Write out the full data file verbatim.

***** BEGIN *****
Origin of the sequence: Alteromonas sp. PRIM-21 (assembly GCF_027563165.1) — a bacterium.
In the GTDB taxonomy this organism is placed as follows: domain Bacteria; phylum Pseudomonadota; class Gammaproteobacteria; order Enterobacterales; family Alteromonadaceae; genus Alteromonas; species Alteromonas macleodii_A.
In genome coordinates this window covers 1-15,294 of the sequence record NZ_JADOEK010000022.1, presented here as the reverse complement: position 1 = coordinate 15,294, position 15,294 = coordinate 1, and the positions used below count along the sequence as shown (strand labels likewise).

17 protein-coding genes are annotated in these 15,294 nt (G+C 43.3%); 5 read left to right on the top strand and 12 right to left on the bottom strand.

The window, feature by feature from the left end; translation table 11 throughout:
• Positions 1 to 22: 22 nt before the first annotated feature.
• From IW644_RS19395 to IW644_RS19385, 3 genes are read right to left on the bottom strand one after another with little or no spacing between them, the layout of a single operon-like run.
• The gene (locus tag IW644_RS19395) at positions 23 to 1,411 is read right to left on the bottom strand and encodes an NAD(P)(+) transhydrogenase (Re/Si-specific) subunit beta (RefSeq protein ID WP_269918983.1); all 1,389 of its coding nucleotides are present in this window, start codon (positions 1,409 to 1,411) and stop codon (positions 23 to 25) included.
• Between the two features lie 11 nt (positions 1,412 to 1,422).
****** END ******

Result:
Origin of the sequence: Alteromonas sp. PRIM-21 (assembly GCF_027563165.1) — a bacterium.
In the GTDB taxonomy this organism is placed as follows: domain Bacteria; phylum Pseudomonadota; class Gammaproteobacteria; order Enterobacterales; family Alteromonadaceae; genus Alteromonas; species Alteromonas macleodii_A.
In genome coordinates this window covers 1-15,294 of the sequence record NZ_JADOEK010000022.1, presented here as the reverse complement: position 1 = coordinate 15,294, position 15,294 = coordinate 1, and the positions used below count along the sequence as shown (strand labels likewise).

17 protein-coding genes are annotated in these 15,294 nt (G+C 43.3%); 5 read left to right on the top strand and 12 right to left on the bottom strand.

The window, feature by feature from the left end; translation table 11 throughout:
• Positions 1 to 22: 22 nt before the first annotated feature.
• From IW644_RS19395 to IW644_RS19385, 3 genes are read right to left on the bottom strand one after another with little or no spacing between them, the layout of a single operon-like run.
• The gene (locus tag IW644_RS19395) at positions 23 to 1,411 is read right to left on the bottom strand and encodes an NAD(P)(+) transhydrogenase (Re/Si-specific) subunit beta (RefSeq protein ID WP_269918983.1); all 1,389 of its coding nucleotides are present in this window, start codon (positions 1,409 to 1,411) and stop codon (positions 23 to 25) included.
• Between the two features lie 11 nt (positions 1,412 to 1,422).